My column was gone a few days last week. Frankly, my ongoing cancer treatment kept me from focusing on writing. I felt exhausted.
I'm feeling a bit better, and today I'll try and catch you up on a handful of changes, local and national. I was watching TV and reading my iPad as I was curled up in bed, after all.
Let's start with an annual broadcast ritual.
It's Christmas on your radio – already: WMYX-FM (99.1) made the flip to an all-Christmas music format at 5 p.m Thursday, according to the Christmas Music on Milwaukee Radio page on Facebook.
WRIT-FM (95.7) came in second, flipping 55 minutes later. It was clearly caught off guard by its rival.
I know these holiday flips make some listeners grumble. But as long as this music makes 'em money, we'll have two all-Christmas outlets.
Some departures from Channel 4: Two familiar faces have ended their runs at Channel 4.
The talented Diane Pathieu is returning to her native Chicago where she has a new job at WLS-TV, the ABC station.
Meanwhile, hard-working investigative reporter Jay Olstad is off to KARE-TV in Minneapolis. His last day at Channel 4 is Wednesday.
For all the conspiracy theorists who always give me an "ah hah!" comment when somebody leaves Channel 4, these two left for jobs in bigger TV markets.
A whole slew of Emmys for Channel 6: I'm not a big fan of lists of local TV awards. They're nice for the winners, but not that interesting to readers.
But Channel 6's haul in the Chicago/Midwest Emmys is worth noting. Eleven employees of the Fox station picked up 21 awards.
The only other commercial Milwaukee station winning a single Emmy was Channel 4.
You can find the complete list of winners at the Emmy website.
Billy Crystal ends up hosting the Oscars: It was supposed to be Eddie Murphy, who was certain to bring an edge to the usually overlong awardscast.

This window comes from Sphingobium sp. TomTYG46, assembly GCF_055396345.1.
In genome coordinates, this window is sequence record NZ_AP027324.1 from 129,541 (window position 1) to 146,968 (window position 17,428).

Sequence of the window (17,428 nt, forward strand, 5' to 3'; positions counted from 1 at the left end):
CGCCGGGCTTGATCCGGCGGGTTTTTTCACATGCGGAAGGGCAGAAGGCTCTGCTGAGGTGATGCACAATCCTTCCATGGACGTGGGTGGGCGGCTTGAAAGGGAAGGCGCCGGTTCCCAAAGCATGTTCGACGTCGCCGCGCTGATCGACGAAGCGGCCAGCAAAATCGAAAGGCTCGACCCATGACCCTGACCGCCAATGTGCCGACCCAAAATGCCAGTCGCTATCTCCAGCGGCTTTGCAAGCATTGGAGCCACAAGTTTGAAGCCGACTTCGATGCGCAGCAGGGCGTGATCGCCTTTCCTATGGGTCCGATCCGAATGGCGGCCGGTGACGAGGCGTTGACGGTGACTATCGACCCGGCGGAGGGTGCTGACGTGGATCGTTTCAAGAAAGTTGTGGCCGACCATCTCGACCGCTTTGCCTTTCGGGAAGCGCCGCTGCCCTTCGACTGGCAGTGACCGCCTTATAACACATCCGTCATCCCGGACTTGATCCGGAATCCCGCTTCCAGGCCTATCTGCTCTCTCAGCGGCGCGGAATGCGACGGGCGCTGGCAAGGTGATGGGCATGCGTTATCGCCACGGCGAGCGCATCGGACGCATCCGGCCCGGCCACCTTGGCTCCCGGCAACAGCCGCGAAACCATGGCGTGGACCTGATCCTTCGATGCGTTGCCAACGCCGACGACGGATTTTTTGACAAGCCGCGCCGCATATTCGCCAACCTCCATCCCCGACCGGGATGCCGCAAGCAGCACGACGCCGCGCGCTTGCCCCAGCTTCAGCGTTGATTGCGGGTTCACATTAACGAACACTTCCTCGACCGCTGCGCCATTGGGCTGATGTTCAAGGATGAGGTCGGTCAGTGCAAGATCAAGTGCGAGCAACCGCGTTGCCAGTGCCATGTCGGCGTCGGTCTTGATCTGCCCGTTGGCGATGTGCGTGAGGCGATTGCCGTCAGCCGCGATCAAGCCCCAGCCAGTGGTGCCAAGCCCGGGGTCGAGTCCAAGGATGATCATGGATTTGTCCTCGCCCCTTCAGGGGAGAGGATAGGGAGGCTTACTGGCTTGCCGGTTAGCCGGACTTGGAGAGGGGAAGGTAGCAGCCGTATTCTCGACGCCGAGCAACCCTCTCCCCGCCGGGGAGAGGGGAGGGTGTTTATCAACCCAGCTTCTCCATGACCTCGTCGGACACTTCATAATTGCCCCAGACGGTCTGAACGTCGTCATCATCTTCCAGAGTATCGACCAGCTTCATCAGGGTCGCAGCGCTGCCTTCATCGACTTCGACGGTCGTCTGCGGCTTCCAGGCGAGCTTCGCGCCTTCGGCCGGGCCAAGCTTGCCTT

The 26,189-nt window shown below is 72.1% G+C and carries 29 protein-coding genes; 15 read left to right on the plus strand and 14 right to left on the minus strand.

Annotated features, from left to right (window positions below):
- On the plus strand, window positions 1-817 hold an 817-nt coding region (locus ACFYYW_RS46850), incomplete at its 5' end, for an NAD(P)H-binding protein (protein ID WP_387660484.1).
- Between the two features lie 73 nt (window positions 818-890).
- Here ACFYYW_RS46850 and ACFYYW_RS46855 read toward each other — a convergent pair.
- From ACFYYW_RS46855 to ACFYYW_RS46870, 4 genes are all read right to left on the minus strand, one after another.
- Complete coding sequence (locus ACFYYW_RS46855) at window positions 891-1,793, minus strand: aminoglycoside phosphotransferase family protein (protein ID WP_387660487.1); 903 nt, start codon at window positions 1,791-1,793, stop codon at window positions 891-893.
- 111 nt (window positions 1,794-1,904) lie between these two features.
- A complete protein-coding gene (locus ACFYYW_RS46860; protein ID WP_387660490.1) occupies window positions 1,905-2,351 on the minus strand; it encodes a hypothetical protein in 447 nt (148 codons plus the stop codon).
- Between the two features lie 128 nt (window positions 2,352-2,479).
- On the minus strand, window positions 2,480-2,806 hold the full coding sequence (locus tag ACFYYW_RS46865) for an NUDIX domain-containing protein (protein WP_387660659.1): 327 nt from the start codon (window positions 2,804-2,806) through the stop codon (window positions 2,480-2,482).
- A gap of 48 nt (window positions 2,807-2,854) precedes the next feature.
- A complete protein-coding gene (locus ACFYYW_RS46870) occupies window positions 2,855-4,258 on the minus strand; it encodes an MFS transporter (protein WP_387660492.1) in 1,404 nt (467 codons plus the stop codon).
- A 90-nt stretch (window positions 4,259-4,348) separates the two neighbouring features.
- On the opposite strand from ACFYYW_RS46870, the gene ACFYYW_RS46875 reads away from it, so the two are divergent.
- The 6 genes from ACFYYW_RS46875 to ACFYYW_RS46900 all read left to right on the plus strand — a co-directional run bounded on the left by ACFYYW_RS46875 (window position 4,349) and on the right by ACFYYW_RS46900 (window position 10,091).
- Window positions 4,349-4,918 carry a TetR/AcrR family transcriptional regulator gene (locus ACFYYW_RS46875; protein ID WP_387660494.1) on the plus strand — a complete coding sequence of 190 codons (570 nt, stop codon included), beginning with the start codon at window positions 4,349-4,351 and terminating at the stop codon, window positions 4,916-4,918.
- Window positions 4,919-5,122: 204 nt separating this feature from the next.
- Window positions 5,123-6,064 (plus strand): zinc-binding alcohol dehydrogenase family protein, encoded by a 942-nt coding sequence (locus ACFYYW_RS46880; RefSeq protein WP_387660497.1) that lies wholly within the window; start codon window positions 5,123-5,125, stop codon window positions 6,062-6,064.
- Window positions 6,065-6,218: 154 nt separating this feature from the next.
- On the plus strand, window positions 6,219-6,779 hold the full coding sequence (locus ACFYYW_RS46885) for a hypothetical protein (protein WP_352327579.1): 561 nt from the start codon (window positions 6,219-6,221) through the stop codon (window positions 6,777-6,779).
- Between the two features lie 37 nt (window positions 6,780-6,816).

Then, Murphy's pal, Brett Ratner left as Oscar executive producer after a gay slur.
Now it's certain not to be edgy.
Roger Ebert is looking for money: Movie critic Roger Ebert is looking for underwriters to bankroll the second season of his resurrected movie review show, this time called "Ebert Presents At the Movies."
He pays to produce the show, and it's distributed to public TV stations, like Channel 10, which airs it for free. Sounds like Ebert forgot something in the equation to put the show on the air.
Rick Perry takes Herman Cain's spot as the GOP punchline: It's amazing how quickly things change in the Republican TV show. When Texas Gov. Rick Perry flubbed big-time in Thursday's GOP debate.
Of course, Herman Cain could recapture humor prominence for the still-simmering scandal of a number of women alleging sexual harassment and his chronic mishandling of the response.
Meanwhile, here's the debate moment that could be the demise of Perry's presidential campaign:
Tim Cuprisin is the media columnist for OnMilwaukee.com. He's been a journalist for 30 years, starting in 1979 as a police reporter at the old City News Bureau of Chicago, a legendary wire service that's the reputed source of the journalistic maxim "if your mother says she loves you, check it out." He spent a couple years in the mean streets of his native Chicago, and then moved on to the Green Bay Press-Gazette and USA Today, before coming to the Milwaukee Journal in 1986.
A general assignment reporter, Cuprisin traveled Eastern Europe on several projects, starting with a look at Poland after five years of martial law, and a tour of six countries in the region after the Berlin Wall opened and Communism fell. He spent six weeks traversing the lands of the former Yugoslavia in 1994, linking Milwaukee Serbs, Croats and Bosnians with their war-torn homeland.
In the fall of 1994, a lifetime of serious television viewing earned him a daily column in the Milwaukee Journal (and, later the Journal Sentinel) focusing on TV and radio. For 15 years, he has chronicled the changes rocking broadcasting, both nationally and in Milwaukee, an effort he continues at OnMilwaukee.com.
When he's not watching TV, Cuprisin enjoys tending to his vegetable garden in the backyard of his home in Whitefish Bay, cooking and traveling.